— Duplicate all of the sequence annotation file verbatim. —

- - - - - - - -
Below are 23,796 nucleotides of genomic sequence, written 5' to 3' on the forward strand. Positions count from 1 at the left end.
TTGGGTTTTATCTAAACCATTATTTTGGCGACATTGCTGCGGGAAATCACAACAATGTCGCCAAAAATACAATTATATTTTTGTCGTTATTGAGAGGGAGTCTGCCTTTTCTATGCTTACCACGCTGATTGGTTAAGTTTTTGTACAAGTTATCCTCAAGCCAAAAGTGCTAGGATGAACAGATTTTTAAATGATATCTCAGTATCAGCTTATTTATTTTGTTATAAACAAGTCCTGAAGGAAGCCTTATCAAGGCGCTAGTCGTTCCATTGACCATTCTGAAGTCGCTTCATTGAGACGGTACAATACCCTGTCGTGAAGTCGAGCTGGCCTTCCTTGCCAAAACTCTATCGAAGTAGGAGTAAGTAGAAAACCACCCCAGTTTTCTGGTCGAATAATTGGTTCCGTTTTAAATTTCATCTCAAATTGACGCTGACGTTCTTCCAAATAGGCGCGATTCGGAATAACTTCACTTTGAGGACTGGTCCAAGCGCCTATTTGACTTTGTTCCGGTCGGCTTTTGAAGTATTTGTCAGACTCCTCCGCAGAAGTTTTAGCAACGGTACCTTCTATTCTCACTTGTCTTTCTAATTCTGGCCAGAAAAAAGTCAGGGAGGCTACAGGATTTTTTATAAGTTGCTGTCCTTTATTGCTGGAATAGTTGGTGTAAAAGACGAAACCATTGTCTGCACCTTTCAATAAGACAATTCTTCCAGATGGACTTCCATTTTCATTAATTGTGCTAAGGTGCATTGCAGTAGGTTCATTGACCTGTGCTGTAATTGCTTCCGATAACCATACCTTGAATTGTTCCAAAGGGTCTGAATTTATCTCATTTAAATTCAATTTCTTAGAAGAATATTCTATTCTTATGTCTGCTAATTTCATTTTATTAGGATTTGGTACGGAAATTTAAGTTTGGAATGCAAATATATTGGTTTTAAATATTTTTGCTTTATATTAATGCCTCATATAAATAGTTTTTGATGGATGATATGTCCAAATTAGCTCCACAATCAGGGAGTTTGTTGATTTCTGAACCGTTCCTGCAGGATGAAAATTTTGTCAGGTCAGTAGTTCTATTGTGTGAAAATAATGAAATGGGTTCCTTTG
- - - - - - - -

Below are 23,796 nucleotides of genomic sequence, written 5' to 3' on the forward strand. Positions count from 1 at the left end.
TTGGGTTTTATCTAAACCATTATTTTGGCGACATTGCTGCGGGAAATCACAACAATGTCGCCAAAAATACAATTATATTTTTGTCGTTATTGAGAGGGAGTCTGCCTTTTCTATGCTTACCACGCTGATTGGTTAAGTTTTTGTACAAGTTATCCTCAAGCCAAAAGTGCTAGGATGAACAGATTTTTAAATGATATCTCAGTATCAGCTTATTTATTTTGTTATAAACAAGTCCTGAAGGAAGCCTTATCAAGGCGCTAGTCGTTCCATTGACCATTCTGAAGTCGCTTCATTGAGACGGTACAATACCCTGTCGTGAAGTCGAGCTGGCCTTCCTTGCCAAAACTCTATCGAAGTAGGAGTAAGTAGAAAACCACCCCAGTTTTCTGGTCGAATAATTGGTTCCGTTTTAAATTTCATCTCAAATTGACGCTGACGTTCTTCCAAATAGGCGCGATTCGGAATAACTTCACTTTGAGGACTGGTCCAAGCGCCTATTTGACTTTGTTCCGGTCGGCTTTTGAAGTATTTGTCAGACTCCTCCGCAGAAGTTTTAGCAACGGTACCTTCTATTCTCACTTGTCTTTCTAATTCTGGCCAGAAAAAAGTCAGGGAGGCTACAGGATTTTTTATAAGTTGCTGTCCTTTATTGCTGGAATAGTTGGTGTAAAAGACGAAACCATTGTCTGCACCTTTCAATAAGACAATTCTTCCAGATGGACTTCCATTTTCATTAATTGTGCTAAGGTGCATTGCAGTAGGTTCATTGACCTGTGCTGTAATTGCTTCCGATAACCATACCTTGAATTGTTCCAAAGGGTCTGAATTTATCTCATTTAAATTCAATTTCTTAGAAGAATATTCTATTCTTATGTCTGCTAATTTCATTTTATTAGGATTTGGTACGGAAATTTAAGTTTGGAATGCAAATATATTGGTTTTAAATATTTTTGCTTTATATTAATGCCTCATATAAATAGTTTTTGATGGATGATATGTCCAAATTAGCTCCACAATCAGGGAGTTTGTTGATTTCTGAACCGTTCCTGCAGGATGAAAATTTTGTCAGGTCAGTAGTTCTATTGTGTGAAAATAATGAAATGGGTTCCTTTG